So, your bags are all packed and flights booked. All you need now is some money - what could be simpler, you might think; surely all high street exchange rates are pretty much the same, right?
Sadly that's not normally the case. Indeed the difference between the good deals and the worst ones can sometimes be quite surprising. When making a high street exchange rate comparison it pays to understand how they think.
All highstreet providers are playing a precarious balancing act - providing an offer which appears to be enticing, while looking to squeeze as much money out of the unsuspecting customer as possible.
There are several ways they can do this. First, they can offer what appears to be a highly appealing exchange rate, but add on substantial commission rates and other charges.
Likewise, if you should see a provider proudly displaying a no commission sign in their doorway there's a fair chance they're raking that back through the exchange rate.
So how can you see through their fiendish plans and ensure you get the best high street exchange rate possible?
Know the territory
The best way to compare high street exchange rates is to understand the lay of the land by ensuring you keep track of the latest developments in the exchange rate. Keep track of it in the weeks leading up to your holiday so you'll have a good idea of its movements and can have an idea what constitutes a 'good' exchange rate. This will also let you know about when is a good time to buy.
Exchange rates can be volatile so if you spot a moment when the rate appears to be in your favour you should grab it with both hands. For example, if you're looking to travel to Europe, you should keep track of market movements and comparing that against the high street euro exchange rate.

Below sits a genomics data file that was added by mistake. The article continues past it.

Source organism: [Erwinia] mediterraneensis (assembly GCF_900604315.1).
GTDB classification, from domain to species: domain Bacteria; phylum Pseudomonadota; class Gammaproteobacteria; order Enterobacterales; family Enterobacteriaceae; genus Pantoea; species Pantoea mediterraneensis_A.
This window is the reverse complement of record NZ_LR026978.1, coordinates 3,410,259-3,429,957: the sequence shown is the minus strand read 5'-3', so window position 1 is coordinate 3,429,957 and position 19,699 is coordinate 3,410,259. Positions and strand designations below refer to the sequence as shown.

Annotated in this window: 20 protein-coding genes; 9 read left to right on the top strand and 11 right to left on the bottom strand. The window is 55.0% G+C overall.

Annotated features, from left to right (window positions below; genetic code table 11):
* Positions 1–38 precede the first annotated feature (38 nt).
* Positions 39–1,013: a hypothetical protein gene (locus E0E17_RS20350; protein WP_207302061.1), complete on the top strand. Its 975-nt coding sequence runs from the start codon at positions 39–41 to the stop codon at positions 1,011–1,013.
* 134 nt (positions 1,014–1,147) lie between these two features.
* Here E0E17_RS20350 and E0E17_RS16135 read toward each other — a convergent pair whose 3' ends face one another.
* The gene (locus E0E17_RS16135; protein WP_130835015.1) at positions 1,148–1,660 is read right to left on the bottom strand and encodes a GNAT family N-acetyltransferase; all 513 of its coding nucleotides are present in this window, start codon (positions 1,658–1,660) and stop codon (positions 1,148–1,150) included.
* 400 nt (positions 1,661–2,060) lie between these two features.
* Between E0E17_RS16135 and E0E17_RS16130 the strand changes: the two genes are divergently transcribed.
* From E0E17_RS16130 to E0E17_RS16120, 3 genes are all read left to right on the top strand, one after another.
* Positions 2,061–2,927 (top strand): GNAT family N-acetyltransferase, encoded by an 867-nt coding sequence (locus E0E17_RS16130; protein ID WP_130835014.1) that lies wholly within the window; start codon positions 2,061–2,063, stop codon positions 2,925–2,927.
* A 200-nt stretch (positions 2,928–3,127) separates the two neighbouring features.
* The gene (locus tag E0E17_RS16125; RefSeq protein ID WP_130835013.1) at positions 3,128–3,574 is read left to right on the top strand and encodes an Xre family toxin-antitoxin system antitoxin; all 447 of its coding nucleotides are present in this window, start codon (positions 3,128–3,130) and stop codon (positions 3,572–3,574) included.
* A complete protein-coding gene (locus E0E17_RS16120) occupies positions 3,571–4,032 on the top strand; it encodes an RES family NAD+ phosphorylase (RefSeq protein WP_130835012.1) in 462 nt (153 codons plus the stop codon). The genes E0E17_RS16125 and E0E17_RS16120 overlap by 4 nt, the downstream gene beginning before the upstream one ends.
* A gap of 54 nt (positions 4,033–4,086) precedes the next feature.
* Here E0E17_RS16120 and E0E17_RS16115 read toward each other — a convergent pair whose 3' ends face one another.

The next step is to clearly understand the pricing of the services. You need to know firstly what the exchange rate is and secondly what charges will be added.
Equally, you should reassure yourself that the advertised exchange rate will apply to the amount that you want to change. Many providers will impose minimum sums below which their headline exchange rate no longer applies.
However all that information can be confusing, and it's sometimes easier just to get a solid number you can expect to receive. Most high street providers will be happy to tell you how much you can expect to get while others will provide a simple calculator where you can enter a sum and instantly see how much you're getting.
It's a quick simple tool and is perhaps the clearest indication of best currency exchange rates on the high street.
But hold your horses, before you head out to make your euro exchange rate comparison on the high street, you might be able to save some time and money by staying home and firing up the computer.
High Street providers are increasingly opening up online services and are also offering customers price incentives in order to use them.
Online is potentially one of the cheapest ways to change money. As well as discounted exchange rates they increase the range and scope of companies you can approach.
As with anything on the internet, security will be a concern especially if you're looking to transfer cash. Many companies will phone you after you've completed the order to check it was indeed you who made the order.
You can also check the FCA website to see if they are registered. This will offer a degree of reassurance, but it's important to remember that this is not quite the same as being FCA Regulated. Foreign exchange is not regulated by the FCA and your funds will not necessarily be protected if a company should go to the wall. It's always worth finding out how your funds will be stored before delivery.
If you would like to make a high street euro exchange rates comparison, visit this Euro comparison table.